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The Sunflower

REVIEW: ‘The Ballad of Songbirds and Snakes,’ a necessary, if not underwhelming, character study

Photo+courtesy+of+Lionsgate
Photo courtesy of Lionsgate

I’ve had to remind myself multiple times that in order to be fair in my opinions of “The Ballad of Songbirds & Snakes,” I have to let go of the expectation that the movie would give me the same “feel” as the original story of “The Hunger Games.”

A revival of that nostalgic, early 2010s dystopian atmosphere was why I was so excited for this movie to come out. However, I’ve made peace with the idea that it serves a different purpose. 

“The Ballad of Songbirds & Snakes” follows Coriolanus Snow (Tom Blyth) and his role in the 10th Hunger Games. When Capitol students are assigned tributes to mentor before the games, he is paired with a flighty, musically talented Lucy Gray Baird (Rachel Zegler) from District 12.

As the games and their aftermath unravel, Snow finds himself caught between his feelings for Lucy Gray and climbing the steep social ladder of the Capitol.

Knowing Snow’s fate in “The Hunger Games” makes it clear which he chose. In its role as a prequel, “The Ballad of Songbirds & Snakes” tells us a little more about why Snow hated Katniss Everdeen so much — to him, she was a threat to Panem’s security, but just as much to his need for control. To Snow, she was just like Lucy Gray, who Snow quickly learns will not be as easy to bend to his will as his life of “moves and countermoves” in the Capitol. 

The illusion of life together away from Panem fades when Lucy Gray flees from Snow without telling him, sending the Capitol-bred boy into a rage that solidifies his decision to choose power over love. 

The pair never really had a shot at a future together because, outside of the arena, Lucy Gray was no longer under his control. Panem’s system may be cruel — but it is consistent and unwavering in its rules and therefore much easier to conquer for Snow. 

This movie did its job in fleshing out all the gory details of President Snow’s backstory, but the book, of course, does a better job of depicting just how calculating and obsessive he is. Suzanne Collins made this part of Snow impossible to ignore with lengthy descriptions of Snow’s cold, scornful thought processes before each action.  For most of the run time, I felt that the movie made Snow out to be a pretty normal, ambitious student — which isn’t helped by the online craze over Blyth.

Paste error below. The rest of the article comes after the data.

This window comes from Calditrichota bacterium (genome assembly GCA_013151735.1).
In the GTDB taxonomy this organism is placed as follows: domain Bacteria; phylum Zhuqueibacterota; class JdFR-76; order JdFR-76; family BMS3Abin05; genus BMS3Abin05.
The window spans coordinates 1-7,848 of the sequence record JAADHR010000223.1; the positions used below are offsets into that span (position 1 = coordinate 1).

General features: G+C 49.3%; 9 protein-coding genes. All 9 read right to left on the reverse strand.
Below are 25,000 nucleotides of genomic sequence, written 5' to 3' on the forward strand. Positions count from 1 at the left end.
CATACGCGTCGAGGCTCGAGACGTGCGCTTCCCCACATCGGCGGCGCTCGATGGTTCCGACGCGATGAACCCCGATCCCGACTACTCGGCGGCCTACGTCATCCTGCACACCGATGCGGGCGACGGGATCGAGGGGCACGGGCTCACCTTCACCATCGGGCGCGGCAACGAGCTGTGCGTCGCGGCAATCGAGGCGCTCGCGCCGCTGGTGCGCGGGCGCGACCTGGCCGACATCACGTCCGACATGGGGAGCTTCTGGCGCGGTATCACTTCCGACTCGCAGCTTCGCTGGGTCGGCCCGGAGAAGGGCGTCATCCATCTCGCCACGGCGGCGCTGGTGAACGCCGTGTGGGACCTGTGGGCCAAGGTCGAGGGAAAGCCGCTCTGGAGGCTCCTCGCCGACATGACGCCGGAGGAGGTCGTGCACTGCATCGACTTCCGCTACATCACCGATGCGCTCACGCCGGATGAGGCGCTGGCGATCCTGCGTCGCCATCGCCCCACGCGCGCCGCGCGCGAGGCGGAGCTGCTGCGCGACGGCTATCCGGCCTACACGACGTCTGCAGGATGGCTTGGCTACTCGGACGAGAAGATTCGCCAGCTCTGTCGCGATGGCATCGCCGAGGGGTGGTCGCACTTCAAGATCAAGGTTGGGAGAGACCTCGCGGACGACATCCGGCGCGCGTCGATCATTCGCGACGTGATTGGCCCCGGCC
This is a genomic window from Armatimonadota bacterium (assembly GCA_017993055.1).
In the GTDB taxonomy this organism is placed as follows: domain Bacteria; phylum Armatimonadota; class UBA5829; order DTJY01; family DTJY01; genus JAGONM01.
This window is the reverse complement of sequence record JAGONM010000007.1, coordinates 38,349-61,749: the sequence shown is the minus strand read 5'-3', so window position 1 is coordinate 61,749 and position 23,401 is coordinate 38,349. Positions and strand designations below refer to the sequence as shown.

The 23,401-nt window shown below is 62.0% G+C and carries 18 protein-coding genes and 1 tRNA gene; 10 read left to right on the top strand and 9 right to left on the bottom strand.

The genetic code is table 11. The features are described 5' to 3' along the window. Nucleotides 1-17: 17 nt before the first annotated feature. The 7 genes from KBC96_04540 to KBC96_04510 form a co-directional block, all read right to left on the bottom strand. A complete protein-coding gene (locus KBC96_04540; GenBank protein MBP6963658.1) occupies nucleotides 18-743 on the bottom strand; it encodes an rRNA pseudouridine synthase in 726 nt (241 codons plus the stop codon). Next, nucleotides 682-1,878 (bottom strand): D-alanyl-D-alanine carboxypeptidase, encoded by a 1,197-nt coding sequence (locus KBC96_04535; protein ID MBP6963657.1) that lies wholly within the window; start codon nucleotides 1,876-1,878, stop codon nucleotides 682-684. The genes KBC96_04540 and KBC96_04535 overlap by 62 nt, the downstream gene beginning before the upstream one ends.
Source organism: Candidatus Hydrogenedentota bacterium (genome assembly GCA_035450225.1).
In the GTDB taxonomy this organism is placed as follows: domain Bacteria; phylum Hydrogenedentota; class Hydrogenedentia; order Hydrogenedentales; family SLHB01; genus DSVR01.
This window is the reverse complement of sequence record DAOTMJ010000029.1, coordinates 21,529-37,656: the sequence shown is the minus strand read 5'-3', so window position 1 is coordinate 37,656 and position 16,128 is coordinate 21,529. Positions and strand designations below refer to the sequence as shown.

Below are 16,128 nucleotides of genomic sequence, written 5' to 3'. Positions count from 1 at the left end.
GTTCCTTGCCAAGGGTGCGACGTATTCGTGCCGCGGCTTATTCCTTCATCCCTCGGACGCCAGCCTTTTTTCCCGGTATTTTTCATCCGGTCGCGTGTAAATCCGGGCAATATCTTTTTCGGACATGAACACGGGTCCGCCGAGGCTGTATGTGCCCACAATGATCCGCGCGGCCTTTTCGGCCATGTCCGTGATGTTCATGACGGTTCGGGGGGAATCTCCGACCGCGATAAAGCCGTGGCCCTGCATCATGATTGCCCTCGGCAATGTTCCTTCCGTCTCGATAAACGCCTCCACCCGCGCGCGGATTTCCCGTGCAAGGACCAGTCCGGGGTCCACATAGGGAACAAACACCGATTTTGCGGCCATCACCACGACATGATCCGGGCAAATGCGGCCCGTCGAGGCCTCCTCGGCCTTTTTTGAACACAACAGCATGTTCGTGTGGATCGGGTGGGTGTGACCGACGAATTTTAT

I know “the book was better” is a cliche that no one wants to hear, and a movie would obviously have a harder time depicting a character’s inner thoughts than a book would, but I expected more. I wasn’t truly feeling Snow’s self-serving craziness until that final scene of him emptying his rifle into the trees as Lucy Gray’s voice echoes around him. 

The last half hour of the movie justified this story’s existence as a prequel to “The Hunger Games” for me. With Snow accepted back into the graces of Capitol life and Lucy Gray in the wind, there is no doubt that Snow will spend the next 65 years developing Panem into the world Katniss Everdeen faces in the original trilogy.

With an incredible cast (special love for Hunter Schafer and Viola Davis’ performances) and impressive costume and set design, I don’t hesitate to say this is an enjoyable movie, and I appreciate the opportunity to step back into the world of Panem. But if you’re looking for that Hunger Games-Divergent-Maze Runner story we all miss and love, you need to be ready to accept that you won’t find it here. 

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About the Contributor
Salsabila Attaria, Arts and Culture Editor
Salsabila Attaria is the arts and culture editor for The Sunflower. Attaria is a health science major.  She previously worked as a reporter and assistant news editor. She uses she/her pronouns.

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